From the Syndicat du Geranium Bourbon, the firm of Schimmel & Co.5), received an oil of Evodia simplex, Cordem. (family Rutaceae) which is a native of Reunion. From which part of the plant the oil is obtained is not known. d15o0,9737; aD - 13°4'; A. V. 2,1; E. V. 16,4; E. V. after acetylation - 63,3.
The oil was soluble in 0,9 vol. of 80 p.c. alcohol with the separation of small amounts of paraffin. In 10 vol. of 70 p.c. alcohol it was not completely soluble. After it had been ascertained that nothing distilled over below 190° under ordinary pressure, the oil was fractionated in vacuo (3 mm.), when it distilled between 90 and 140°. A second distillation under 2,5 mm. yielded a fraction between 97 and 100° (d15o1,006; aD - 4°) which consisted of eugenol methyl ether. Oxidation with permanganate yielded veratric acid which crystallized in colorless, thin needles that melted at 177,5°.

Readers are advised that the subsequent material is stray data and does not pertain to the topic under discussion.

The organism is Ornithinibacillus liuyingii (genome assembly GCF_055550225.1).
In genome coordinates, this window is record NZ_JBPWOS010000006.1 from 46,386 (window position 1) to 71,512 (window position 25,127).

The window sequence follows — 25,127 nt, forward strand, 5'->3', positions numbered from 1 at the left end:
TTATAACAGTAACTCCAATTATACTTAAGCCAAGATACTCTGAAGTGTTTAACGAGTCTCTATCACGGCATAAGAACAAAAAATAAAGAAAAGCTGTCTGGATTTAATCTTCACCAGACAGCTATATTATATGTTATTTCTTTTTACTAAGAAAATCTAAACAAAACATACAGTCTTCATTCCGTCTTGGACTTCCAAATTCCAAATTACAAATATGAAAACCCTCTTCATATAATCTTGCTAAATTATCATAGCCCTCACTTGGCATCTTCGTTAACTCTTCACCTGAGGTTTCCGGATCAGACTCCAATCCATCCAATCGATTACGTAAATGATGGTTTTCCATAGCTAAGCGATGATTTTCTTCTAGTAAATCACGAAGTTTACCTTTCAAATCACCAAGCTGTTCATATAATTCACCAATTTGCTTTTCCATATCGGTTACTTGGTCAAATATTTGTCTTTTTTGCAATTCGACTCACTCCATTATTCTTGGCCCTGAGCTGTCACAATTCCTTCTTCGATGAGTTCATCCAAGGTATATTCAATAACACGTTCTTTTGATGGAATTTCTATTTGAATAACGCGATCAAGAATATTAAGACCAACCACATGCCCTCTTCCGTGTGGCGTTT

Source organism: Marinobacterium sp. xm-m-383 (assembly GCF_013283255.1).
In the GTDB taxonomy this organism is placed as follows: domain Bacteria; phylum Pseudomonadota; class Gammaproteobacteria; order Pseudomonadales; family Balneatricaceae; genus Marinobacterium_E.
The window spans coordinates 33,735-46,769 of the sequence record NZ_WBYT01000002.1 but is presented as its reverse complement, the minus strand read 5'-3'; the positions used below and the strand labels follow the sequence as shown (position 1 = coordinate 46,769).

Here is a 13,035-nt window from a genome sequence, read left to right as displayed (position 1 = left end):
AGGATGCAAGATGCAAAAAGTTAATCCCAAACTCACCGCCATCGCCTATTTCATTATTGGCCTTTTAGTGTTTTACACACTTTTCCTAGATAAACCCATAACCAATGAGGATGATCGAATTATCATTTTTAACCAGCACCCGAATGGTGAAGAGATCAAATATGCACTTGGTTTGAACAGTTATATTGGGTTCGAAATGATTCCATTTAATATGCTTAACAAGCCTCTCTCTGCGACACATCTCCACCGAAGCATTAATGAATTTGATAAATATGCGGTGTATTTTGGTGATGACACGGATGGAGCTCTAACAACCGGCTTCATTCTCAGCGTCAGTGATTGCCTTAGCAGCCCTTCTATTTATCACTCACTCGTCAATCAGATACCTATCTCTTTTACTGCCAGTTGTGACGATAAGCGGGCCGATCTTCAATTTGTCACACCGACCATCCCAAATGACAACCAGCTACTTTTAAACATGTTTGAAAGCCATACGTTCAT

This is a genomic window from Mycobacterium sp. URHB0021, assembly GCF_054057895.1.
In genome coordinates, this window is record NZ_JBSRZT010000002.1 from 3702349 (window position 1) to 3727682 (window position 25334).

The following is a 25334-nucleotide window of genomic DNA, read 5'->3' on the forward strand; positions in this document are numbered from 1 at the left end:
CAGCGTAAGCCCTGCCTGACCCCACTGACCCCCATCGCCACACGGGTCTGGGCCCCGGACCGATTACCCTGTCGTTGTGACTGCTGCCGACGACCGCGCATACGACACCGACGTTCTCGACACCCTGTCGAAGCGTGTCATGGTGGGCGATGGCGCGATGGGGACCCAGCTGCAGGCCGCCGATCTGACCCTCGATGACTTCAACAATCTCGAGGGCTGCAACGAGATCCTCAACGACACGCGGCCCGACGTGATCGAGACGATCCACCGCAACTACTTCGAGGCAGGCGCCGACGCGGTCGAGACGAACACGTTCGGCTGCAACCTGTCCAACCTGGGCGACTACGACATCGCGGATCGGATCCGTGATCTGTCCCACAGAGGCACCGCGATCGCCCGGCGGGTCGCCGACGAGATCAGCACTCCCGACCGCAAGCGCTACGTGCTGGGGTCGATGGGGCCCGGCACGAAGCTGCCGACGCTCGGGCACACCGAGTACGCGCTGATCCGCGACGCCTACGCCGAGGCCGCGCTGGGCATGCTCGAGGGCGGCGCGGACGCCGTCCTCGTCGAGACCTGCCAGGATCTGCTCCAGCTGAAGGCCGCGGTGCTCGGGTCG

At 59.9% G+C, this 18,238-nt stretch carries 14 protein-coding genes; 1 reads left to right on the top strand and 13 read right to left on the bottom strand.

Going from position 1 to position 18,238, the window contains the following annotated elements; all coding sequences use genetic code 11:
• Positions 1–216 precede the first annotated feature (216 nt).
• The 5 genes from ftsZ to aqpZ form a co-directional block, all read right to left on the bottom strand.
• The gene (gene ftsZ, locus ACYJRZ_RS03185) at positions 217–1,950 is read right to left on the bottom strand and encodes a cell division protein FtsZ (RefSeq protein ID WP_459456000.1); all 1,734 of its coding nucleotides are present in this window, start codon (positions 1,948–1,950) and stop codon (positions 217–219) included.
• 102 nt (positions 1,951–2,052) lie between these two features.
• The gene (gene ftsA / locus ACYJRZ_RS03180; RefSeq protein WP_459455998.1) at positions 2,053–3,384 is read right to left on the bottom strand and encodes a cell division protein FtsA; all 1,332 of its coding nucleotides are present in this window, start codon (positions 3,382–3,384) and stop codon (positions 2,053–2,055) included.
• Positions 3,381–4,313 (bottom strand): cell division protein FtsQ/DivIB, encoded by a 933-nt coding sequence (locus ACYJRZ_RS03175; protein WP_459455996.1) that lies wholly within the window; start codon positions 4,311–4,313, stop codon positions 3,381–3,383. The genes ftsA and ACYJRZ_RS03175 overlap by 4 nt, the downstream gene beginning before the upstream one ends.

1) Bed. Berichte 44 (1911), 3717.
2) Report of Schimmel & Co. April 1905, 82.
3) Philippine Journ. of Sc. 4 (1909), A, 93 ff.
4) Other Fagara species also contain volatile oils, e.g. Fagara Naranjillo, (Griseb.) Engl, and F. nitida, (St. Hill.) Engl, (the leaves of the latter). Dragen-dorff, Die Heilpflanzen. Stuttgart 1898, p. 350.
5) Report of Schimmel & Co. October 1906, 82.
From the last fraction of the oil paraffin crystallized that melted at 80 to 81°.